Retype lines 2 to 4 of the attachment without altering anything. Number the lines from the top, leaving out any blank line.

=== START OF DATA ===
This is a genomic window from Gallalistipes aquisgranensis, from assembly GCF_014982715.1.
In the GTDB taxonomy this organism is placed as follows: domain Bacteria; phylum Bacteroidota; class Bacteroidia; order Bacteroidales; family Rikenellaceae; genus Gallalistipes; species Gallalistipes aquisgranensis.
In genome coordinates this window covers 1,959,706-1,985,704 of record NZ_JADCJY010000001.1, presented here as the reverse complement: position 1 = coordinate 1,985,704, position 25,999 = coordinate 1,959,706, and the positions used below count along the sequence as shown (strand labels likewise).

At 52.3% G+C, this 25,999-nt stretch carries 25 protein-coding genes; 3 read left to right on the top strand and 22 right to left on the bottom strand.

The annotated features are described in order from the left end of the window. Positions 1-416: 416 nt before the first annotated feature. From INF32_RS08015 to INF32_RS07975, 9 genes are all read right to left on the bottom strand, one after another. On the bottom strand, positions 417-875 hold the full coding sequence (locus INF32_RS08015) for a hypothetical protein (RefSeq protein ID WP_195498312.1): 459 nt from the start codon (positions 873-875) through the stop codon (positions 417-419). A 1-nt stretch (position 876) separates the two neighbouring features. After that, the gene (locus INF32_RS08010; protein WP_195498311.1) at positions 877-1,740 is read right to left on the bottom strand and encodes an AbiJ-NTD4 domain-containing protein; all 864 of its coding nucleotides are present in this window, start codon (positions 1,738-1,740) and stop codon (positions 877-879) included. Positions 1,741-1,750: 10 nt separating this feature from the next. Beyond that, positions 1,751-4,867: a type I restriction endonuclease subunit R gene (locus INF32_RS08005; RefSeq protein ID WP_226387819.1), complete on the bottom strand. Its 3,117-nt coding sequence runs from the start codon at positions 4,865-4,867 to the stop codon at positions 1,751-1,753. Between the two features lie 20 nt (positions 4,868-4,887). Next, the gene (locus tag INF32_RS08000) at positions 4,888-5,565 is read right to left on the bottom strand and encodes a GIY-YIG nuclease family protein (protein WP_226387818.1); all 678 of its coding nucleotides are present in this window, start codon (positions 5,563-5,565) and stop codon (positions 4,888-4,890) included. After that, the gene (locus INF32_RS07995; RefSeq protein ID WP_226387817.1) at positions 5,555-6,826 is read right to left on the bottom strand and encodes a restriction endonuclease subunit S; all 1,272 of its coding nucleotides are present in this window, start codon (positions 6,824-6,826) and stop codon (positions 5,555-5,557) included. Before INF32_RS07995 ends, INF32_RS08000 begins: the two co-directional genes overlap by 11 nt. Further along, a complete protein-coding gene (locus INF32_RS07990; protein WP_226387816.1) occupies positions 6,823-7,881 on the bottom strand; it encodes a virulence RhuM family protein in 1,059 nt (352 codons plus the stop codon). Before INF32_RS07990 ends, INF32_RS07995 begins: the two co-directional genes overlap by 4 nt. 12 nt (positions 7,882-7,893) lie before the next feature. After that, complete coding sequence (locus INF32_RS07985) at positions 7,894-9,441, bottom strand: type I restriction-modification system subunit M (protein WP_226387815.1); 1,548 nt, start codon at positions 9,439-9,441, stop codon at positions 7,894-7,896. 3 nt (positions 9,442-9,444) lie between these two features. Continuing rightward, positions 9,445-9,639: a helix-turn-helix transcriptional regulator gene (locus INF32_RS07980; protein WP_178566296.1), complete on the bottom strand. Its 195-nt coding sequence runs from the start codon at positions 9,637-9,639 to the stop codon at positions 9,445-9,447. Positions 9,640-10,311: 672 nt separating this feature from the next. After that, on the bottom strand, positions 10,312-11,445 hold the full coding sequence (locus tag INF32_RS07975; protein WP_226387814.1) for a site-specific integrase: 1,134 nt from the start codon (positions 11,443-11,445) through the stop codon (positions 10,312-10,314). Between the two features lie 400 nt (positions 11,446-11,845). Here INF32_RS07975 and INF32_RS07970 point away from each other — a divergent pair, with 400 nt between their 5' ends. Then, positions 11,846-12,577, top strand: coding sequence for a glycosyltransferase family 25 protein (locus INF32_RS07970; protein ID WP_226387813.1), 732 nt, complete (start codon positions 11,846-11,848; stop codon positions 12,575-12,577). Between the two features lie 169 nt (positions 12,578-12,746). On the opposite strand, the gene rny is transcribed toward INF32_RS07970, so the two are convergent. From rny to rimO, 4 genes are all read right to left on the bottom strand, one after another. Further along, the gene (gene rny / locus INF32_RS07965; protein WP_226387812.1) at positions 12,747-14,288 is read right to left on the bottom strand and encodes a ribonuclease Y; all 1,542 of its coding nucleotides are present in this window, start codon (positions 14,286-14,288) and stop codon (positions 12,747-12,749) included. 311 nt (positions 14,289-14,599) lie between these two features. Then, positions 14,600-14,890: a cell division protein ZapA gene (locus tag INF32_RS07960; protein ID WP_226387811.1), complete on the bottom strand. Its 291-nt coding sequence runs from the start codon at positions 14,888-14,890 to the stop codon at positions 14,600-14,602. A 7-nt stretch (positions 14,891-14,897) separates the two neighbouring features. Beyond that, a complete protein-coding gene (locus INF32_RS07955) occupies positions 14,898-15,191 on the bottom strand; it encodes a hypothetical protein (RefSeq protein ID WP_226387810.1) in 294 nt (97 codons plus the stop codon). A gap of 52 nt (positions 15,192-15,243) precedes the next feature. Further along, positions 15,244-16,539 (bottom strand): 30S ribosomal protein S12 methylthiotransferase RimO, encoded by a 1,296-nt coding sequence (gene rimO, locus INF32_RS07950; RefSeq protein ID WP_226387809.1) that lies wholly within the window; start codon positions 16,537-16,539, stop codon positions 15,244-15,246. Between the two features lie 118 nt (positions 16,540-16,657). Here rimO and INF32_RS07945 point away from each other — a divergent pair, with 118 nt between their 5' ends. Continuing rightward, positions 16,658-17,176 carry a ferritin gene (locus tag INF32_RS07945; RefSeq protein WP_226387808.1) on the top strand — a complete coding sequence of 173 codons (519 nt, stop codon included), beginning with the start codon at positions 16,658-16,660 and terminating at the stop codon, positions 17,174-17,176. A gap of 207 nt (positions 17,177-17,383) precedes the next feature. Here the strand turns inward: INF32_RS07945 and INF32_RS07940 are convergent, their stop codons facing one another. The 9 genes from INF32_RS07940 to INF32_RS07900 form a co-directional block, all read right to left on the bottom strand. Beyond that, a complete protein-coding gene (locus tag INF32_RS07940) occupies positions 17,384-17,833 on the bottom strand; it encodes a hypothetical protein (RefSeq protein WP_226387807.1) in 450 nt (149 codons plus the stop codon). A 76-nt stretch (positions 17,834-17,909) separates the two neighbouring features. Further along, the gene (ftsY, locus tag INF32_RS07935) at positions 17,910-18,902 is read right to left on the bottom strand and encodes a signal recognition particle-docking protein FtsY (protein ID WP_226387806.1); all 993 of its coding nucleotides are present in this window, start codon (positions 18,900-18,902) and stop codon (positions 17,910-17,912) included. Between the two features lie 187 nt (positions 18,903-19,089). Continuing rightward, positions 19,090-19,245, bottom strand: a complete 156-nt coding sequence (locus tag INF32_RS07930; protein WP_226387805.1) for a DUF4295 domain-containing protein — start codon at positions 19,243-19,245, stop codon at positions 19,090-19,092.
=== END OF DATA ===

In the GTDB taxonomy this organism is placed as follows: domain Bacteria; phylum Bacteroidota; class Bacteroidia; order Bacteroidales; family Rikenellaceae; genus Gallalistipes; species Gallalistipes aquisgranensis.
In genome coordinates this window covers 1,959,706-1,985,704 of record NZ_JADCJY010000001.1, presented here as the reverse complement: position 1 = coordinate 1,985,704, position 25,999 = coordinate 1,959,706, and the positions used below count along the sequence as shown (strand labels likewise).

At 52.3% G+C, this 25,999-nt stretch carries 25 protein-coding genes; 3 read left to right on the top strand and 22 right to left on the bottom strand.